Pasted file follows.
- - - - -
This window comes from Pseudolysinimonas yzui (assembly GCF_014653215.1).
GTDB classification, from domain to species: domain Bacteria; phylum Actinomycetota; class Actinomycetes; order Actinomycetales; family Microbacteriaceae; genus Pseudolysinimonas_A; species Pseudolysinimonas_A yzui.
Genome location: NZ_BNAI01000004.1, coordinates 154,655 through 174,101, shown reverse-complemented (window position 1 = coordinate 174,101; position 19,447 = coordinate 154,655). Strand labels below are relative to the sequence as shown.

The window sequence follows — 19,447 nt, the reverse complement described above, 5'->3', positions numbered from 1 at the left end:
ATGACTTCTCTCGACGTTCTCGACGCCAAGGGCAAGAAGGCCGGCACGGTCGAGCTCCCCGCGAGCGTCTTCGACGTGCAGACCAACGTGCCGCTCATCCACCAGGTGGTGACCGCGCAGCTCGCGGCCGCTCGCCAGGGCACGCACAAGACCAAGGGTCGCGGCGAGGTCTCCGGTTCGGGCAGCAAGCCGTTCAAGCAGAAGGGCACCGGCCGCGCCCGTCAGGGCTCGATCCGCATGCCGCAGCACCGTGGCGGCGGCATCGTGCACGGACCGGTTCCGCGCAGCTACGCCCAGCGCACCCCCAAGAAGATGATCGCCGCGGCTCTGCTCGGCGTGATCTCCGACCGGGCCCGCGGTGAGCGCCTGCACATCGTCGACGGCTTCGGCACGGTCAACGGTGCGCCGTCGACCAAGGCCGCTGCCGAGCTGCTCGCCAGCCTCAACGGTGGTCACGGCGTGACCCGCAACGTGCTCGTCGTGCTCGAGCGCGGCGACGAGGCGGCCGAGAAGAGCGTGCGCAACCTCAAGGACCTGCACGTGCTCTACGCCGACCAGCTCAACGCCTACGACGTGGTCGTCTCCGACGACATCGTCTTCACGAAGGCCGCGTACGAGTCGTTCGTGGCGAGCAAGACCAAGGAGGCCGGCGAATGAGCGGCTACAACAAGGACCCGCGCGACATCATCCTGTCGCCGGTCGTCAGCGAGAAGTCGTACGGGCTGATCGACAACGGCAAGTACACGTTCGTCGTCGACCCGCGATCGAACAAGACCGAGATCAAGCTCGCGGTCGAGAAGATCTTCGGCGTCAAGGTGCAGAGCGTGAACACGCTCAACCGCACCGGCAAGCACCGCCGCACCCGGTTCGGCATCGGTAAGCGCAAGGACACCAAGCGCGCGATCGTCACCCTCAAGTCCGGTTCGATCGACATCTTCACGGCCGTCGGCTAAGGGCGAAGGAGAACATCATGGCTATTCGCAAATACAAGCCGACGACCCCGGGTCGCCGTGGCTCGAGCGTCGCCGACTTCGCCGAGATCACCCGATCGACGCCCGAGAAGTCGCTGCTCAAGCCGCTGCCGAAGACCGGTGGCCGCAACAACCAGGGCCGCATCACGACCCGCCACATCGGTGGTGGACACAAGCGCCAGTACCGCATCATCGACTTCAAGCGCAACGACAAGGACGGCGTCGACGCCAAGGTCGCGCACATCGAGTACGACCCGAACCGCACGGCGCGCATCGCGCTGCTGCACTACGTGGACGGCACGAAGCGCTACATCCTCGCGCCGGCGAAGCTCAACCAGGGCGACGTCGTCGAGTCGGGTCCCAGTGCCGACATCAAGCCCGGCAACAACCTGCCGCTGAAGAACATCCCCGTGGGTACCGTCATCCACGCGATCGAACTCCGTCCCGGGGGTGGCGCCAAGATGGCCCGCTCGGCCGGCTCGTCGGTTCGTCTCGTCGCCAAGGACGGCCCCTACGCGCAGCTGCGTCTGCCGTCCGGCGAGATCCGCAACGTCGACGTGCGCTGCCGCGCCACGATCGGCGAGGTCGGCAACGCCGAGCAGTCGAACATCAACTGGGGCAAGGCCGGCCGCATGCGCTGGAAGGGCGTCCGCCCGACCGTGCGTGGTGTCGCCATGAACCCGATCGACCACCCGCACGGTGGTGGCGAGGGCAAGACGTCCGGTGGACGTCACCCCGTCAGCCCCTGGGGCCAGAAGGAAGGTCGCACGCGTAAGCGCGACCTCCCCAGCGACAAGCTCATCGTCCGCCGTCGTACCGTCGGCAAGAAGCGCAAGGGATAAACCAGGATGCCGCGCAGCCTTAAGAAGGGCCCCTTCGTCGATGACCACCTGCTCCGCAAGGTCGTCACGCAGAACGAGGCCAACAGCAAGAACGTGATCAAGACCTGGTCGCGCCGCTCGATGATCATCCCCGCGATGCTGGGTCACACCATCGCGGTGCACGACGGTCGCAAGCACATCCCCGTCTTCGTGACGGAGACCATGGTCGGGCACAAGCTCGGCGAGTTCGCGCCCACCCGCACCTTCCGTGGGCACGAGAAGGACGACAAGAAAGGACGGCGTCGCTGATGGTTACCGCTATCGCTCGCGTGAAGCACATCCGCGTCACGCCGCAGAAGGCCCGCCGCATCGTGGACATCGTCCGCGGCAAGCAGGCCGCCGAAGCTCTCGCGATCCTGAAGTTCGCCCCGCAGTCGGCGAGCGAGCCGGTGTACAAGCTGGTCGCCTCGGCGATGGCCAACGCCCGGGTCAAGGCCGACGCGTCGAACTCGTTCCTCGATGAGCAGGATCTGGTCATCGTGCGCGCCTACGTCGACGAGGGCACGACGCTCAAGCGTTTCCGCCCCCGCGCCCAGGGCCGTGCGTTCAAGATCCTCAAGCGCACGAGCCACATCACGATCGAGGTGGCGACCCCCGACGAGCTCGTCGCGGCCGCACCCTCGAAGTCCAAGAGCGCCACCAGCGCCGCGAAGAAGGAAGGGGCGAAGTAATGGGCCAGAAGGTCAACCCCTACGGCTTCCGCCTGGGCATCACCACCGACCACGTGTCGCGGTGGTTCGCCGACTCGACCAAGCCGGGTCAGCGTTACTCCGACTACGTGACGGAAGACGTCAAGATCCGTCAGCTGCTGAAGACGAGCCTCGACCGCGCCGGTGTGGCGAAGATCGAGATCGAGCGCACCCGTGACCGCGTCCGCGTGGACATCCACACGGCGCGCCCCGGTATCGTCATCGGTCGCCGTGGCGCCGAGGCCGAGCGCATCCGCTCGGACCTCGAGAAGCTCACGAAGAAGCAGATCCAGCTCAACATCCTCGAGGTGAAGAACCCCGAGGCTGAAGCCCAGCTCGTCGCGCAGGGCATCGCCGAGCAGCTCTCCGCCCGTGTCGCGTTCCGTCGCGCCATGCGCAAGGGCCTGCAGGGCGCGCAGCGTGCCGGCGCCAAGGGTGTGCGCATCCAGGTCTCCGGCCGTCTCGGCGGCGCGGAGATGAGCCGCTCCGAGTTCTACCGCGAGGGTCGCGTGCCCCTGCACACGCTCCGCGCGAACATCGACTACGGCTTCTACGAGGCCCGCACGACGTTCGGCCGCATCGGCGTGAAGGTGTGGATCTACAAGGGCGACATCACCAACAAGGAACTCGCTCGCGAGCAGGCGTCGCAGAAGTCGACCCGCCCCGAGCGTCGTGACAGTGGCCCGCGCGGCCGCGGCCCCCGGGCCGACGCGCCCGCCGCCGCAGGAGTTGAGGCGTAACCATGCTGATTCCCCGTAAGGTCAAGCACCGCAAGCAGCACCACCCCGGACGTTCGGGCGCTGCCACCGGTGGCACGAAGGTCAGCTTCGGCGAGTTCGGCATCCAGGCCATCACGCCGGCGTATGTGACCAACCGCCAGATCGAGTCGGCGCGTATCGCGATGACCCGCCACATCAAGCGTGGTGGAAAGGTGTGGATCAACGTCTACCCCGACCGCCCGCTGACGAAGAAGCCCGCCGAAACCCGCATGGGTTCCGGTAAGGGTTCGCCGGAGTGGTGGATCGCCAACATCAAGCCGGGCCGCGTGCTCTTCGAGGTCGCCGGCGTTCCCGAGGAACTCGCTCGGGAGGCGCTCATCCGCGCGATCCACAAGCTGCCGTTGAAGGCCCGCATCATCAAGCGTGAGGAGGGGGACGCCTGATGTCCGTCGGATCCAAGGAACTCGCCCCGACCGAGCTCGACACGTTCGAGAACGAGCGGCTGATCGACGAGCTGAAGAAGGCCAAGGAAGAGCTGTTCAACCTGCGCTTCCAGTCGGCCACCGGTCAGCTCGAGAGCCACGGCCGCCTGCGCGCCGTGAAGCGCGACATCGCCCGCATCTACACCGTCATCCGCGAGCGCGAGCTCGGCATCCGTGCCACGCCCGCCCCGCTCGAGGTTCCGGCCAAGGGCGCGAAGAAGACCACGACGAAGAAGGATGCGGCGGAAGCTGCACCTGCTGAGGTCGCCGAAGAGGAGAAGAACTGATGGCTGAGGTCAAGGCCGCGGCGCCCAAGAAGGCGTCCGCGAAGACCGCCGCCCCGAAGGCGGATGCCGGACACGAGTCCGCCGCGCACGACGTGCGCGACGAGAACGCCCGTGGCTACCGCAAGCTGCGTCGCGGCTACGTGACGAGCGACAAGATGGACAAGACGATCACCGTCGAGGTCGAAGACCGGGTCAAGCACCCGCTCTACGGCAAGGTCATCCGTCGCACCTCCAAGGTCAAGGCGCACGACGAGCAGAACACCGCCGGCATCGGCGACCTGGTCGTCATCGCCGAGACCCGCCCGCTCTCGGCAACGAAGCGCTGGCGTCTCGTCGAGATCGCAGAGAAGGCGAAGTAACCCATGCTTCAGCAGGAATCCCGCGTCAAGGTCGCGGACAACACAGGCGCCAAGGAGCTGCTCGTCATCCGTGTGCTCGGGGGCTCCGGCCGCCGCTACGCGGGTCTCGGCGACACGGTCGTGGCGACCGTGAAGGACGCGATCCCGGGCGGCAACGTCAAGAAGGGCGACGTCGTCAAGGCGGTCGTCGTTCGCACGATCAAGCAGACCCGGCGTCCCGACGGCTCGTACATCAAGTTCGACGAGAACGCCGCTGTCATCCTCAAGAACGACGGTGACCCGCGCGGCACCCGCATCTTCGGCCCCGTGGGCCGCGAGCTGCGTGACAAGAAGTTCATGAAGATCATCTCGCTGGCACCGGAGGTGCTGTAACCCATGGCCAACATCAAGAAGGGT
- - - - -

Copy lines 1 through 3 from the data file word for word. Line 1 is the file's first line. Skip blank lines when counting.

This window comes from Pseudolysinimonas yzui (assembly GCF_014653215.1).
GTDB classification, from domain to species: domain Bacteria; phylum Actinomycetota; class Actinomycetes; order Actinomycetales; family Microbacteriaceae; genus Pseudolysinimonas_A; species Pseudolysinimonas_A yzui.
Genome location: NZ_BNAI01000004.1, coordinates 154,655 through 174,101, shown reverse-complemented (window position 1 = coordinate 174,101; position 19,447 = coordinate 154,655). Strand labels below are relative to the sequence as shown.